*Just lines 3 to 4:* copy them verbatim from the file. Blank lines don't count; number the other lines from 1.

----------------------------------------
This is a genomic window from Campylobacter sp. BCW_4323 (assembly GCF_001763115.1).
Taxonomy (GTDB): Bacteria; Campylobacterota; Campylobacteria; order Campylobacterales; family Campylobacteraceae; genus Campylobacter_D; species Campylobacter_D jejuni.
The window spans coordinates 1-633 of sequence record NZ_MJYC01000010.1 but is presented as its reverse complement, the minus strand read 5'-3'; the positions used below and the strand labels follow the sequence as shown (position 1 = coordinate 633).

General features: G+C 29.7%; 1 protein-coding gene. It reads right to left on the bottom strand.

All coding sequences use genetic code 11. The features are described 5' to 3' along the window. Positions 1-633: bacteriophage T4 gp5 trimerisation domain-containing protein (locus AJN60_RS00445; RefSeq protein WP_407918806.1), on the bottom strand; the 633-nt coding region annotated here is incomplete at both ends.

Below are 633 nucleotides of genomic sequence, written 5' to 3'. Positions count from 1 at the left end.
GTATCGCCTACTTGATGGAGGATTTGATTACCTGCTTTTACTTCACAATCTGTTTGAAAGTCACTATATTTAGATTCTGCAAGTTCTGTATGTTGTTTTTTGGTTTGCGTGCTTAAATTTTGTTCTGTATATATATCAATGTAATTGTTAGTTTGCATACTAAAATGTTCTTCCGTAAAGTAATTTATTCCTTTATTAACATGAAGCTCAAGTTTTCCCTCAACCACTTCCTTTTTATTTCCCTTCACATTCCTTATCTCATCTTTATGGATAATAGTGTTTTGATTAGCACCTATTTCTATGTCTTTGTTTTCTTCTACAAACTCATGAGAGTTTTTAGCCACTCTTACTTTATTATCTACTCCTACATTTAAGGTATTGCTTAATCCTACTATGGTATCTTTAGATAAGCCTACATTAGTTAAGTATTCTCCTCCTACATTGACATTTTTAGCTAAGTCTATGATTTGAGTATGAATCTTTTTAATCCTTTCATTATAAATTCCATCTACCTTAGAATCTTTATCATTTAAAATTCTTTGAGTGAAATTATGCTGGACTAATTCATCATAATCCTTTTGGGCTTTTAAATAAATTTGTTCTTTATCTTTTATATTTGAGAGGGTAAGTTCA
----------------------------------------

The window spans coordinates 1-633 of sequence record NZ_MJYC01000010.1 but is presented as its reverse complement, the minus strand read 5'-3'; the positions used below and the strand labels follow the sequence as shown (position 1 = coordinate 633).

General features: G+C 29.7%; 1 protein-coding gene. It reads right to left on the bottom strand.